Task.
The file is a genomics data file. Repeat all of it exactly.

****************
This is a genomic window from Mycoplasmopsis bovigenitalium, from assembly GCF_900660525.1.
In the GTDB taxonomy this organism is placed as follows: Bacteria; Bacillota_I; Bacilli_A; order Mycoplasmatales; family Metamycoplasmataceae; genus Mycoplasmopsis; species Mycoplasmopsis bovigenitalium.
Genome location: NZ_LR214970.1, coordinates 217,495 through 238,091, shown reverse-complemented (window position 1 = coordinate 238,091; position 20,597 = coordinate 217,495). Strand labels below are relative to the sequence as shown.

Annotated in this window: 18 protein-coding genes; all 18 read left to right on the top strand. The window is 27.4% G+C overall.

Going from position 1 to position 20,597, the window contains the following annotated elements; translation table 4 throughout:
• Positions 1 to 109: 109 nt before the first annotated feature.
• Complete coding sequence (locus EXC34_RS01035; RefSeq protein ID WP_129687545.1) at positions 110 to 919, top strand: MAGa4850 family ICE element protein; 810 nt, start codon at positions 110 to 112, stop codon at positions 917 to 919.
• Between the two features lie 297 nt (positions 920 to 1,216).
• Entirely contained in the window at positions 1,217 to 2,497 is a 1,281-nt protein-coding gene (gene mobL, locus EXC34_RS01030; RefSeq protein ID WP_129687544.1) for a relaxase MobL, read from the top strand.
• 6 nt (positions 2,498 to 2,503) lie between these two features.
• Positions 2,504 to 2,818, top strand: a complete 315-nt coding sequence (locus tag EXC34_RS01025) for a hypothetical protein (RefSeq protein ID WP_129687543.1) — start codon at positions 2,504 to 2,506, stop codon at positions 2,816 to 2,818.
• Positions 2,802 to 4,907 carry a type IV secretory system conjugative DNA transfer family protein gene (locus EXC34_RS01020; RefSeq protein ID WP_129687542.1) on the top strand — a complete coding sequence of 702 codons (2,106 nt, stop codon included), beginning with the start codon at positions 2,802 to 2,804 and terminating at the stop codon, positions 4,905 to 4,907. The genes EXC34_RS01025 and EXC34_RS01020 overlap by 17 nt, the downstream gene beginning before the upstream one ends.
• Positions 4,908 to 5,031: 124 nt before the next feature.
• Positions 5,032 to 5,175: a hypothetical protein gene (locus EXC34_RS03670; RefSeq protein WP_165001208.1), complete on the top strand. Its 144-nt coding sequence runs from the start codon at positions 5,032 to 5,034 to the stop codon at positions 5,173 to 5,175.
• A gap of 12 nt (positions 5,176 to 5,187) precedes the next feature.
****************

This is a genomic window from Mycoplasmopsis bovigenitalium, from assembly GCF_900660525.1.
In the GTDB taxonomy this organism is placed as follows: Bacteria; Bacillota_I; Bacilli_A; order Mycoplasmatales; family Metamycoplasmataceae; genus Mycoplasmopsis; species Mycoplasmopsis bovigenitalium.
Genome location: NZ_LR214970.1, coordinates 217,495 through 238,091, shown reverse-complemented (window position 1 = coordinate 238,091; position 20,597 = coordinate 217,495). Strand labels below are relative to the sequence as shown.

Annotated in this window: 18 protein-coding genes; all 18 read left to right on the top strand. The window is 27.4% G+C overall.

Going from position 1 to position 20,597, the window contains the following annotated elements; translation table 4 throughout:
• Positions 1 to 109: 109 nt before the first annotated feature.
• Complete coding sequence (locus EXC34_RS01035; RefSeq protein ID WP_129687545.1) at positions 110 to 919, top strand: MAGa4850 family ICE element protein; 810 nt, start codon at positions 110 to 112, stop codon at positions 917 to 919.
• Between the two features lie 297 nt (positions 920 to 1,216).
• Entirely contained in the window at positions 1,217 to 2,497 is a 1,281-nt protein-coding gene (gene mobL, locus EXC34_RS01030; RefSeq protein ID WP_129687544.1) for a relaxase MobL, read from the top strand.
• 6 nt (positions 2,498 to 2,503) lie between these two features.
• Positions 2,504 to 2,818, top strand: a complete 315-nt coding sequence (locus tag EXC34_RS01025) for a hypothetical protein (RefSeq protein ID WP_129687543.1) — start codon at positions 2,504 to 2,506, stop codon at positions 2,816 to 2,818.
• Positions 2,802 to 4,907 carry a type IV secretory system conjugative DNA transfer family protein gene (locus EXC34_RS01020; RefSeq protein ID WP_129687542.1) on the top strand — a complete coding sequence of 702 codons (2,106 nt, stop codon included), beginning with the start codon at positions 2,802 to 2,804 and terminating at the stop codon, positions 4,905 to 4,907. The genes EXC34_RS01025 and EXC34_RS01020 overlap by 17 nt, the downstream gene beginning before the upstream one ends.
• Positions 4,908 to 5,031: 124 nt before the next feature.
• Positions 5,032 to 5,175: a hypothetical protein gene (locus EXC34_RS03670; RefSeq protein WP_165001208.1), complete on the top strand. Its 144-nt coding sequence runs from the start codon at positions 5,032 to 5,034 to the stop codon at positions 5,173 to 5,175.
• A gap of 12 nt (positions 5,176 to 5,187) precedes the next feature.